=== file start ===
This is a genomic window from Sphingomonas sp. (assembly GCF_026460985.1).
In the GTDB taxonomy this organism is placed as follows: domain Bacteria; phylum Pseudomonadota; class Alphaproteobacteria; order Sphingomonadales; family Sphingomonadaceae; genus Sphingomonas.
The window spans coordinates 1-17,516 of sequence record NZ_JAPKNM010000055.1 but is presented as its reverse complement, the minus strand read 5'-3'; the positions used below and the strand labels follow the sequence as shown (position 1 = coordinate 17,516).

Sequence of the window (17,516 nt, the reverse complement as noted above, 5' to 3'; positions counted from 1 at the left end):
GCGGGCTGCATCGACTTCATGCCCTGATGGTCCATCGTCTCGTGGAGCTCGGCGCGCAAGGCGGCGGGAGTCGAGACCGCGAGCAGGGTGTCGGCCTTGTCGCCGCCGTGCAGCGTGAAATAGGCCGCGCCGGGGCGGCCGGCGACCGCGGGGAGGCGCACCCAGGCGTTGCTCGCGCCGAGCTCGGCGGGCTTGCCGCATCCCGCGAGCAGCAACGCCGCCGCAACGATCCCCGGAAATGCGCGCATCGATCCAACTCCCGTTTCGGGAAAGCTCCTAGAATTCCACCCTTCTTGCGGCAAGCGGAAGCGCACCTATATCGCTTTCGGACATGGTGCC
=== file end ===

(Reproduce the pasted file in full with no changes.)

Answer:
This is a genomic window from Sphingomonas sp. (assembly GCF_026460985.1).
In the GTDB taxonomy this organism is placed as follows: domain Bacteria; phylum Pseudomonadota; class Alphaproteobacteria; order Sphingomonadales; family Sphingomonadaceae; genus Sphingomonas.
The window spans coordinates 1-17,516 of sequence record NZ_JAPKNM010000055.1 but is presented as its reverse complement, the minus strand read 5'-3'; the positions used below and the strand labels follow the sequence as shown (position 1 = coordinate 17,516).

Sequence of the window (17,516 nt, the reverse complement as noted above, 5' to 3'; positions counted from 1 at the left end):
GCGGGCTGCATCGACTTCATGCCCTGATGGTCCATCGTCTCGTGGAGCTCGGCGCGCAAGGCGGCGGGAGTCGAGACCGCGAGCAGGGTGTCGGCCTTGTCGCCGCCGTGCAGCGTGAAATAGGCCGCGCCGGGGCGGCCGGCGACCGCGGGGAGGCGCACCCAGGCGTTGCTCGCGCCGAGCTCGGCGGGCTTGCCGCATCCCGCGAGCAGCAACGCCGCCGCAACGATCCCCGGAAATGCGCGCATCGATCCAACTCCCGTTTCGGGAAAGCTCCTAGAATTCCACCCTTCTTGCGGCAAGCGGAAGCGCACCTATATCGCTTTCGGACATGGTGCC